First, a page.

Arab Protests Spread to Kuwait, Forcing Government Resignation
In what some are calling a new Arab Spring, popular protests have swept across multiple Arab nations including Iraq, Lebanon, Algeria and now Kuwait.
On Thursday, the emir of Kuwait, Sheikh Sabah al-Ahmad Jaber al-Sabah, accepted the resignation of the Kuwaiti government which has been beset recently by corruption charges. The resignation comes two years after the government was sworn in.
According to Xinhua News Agency, the emir ordered the cabinet to serve as a caretaker government, until a new cabinet is formed.
A spokesperson for the Kuwaiti government was quoted by the Alhurra Arabic-language news website as saying that Prime Minister Jaber Mubarak al-Ahmad al-Sabah had already submitted his personal resignation to the emir.
Both the Minister of Public Works and Minister of Finance face charges of financial corruption and two parliamentary requests for questioning. Kuwait’s Minister of Interior Sheikh Khaled al-Sabah was also subject to questioning by the Kuwaiti parliament over similar charges.
Meanwhile, the Kuwaiti Arabic-language newspaper Alqabas reported that Kuwaiti deputy prime minister Sheikh Nasser Sabah al-Ahmad al-Sabah, who is also the minister of defense, referred a number of financial corruption allegations within the Army Fund to the general prosecutor of Kuwait.
Alhurra reported that last week hundreds of local Kuwaiti youth gathered outside the Kuwaiti Assembly of the Nation (parliament) to protest what they described as corruption within state-run institutions.
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According to Middle East Monitor, the protests were sparked at the country’s iconic Erada Square by former members of parliament and some Bidoons, a social class without a nationality. Concurrently, a number of Arab countries, including neighboring Iraq and Lebanon are witnessing similar popular protests over frustration with poor economic conditions.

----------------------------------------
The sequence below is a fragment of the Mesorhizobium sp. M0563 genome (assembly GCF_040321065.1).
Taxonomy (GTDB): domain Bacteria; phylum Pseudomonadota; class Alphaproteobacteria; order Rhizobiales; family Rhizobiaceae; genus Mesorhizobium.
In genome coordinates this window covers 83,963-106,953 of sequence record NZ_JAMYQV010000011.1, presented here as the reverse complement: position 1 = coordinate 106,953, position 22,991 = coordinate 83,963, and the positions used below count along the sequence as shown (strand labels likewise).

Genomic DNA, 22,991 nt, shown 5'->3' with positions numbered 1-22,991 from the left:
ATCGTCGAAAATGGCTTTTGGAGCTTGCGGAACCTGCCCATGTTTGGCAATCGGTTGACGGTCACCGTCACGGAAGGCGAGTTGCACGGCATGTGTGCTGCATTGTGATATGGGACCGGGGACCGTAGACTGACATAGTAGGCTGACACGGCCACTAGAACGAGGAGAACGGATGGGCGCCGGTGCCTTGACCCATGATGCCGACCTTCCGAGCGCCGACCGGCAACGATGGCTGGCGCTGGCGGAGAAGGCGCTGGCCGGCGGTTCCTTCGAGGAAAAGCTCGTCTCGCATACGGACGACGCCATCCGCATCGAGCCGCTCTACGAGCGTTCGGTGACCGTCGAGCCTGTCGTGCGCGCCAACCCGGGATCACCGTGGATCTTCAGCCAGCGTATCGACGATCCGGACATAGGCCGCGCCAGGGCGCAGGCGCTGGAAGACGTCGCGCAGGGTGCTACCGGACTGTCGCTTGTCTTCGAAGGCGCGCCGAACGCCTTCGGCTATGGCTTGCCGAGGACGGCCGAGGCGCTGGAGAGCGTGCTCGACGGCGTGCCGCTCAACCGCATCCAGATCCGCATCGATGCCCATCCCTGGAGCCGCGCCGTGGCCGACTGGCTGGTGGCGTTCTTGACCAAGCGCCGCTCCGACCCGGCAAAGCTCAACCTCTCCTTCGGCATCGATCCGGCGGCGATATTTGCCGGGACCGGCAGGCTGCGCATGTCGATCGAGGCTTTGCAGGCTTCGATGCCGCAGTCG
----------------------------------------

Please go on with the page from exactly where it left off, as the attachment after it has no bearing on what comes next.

The resignation of Kuwait’s government on Thursday came after Kuwaiti legislators on Tuesday submitted a vote of no-confidence against Interior Minister Sheikh Khaled al-Jarrah al-Sabah, who is a senior member of the ruling al-Sabah family. Members of the ruling al-Sabah family hold the majority of senior ministerial posts within the Kuwaiti government.
However, the emir of Kuwait has the upper hand as he selects the prime minister, and he has the final say in state matters. In previous similar occasions, the emir of Kuwait ordered cabinet reshuffling and has even dissolved the Kuwaiti parliament, also known as the Assembly of the Nation.
The oil-rich Kuwait, which is a member of the six-member Gulf States Cooperation Council has seen frequent parliamentary motions of no-confidence against senior government officials since 2011 when Kuwait saw similar protests demanding social and economic reforms. The protests coincided with the Arab Spring protests that swept across a number of Arab countries.
Kuwait was established back in 1756 and was first ruled by Sabah I Jaber Alahmad al-Sabah. In the late 19 century, the country’s rulers sought separation from the Ottoman empire and moved closer to Great Britain until officially becoming a British protectorate after World War I. One year after independence from the British mandate in 1961, Kuwait established its own parliament “Assembly of the Nation.”
In 1990, when neighboring Iraq under former late President Saddam Hussein invaded Kuwait, Kuwait’s ties with the United States were drastically strengthened, as the US mobilized an international military intervention against Saddam Hussein.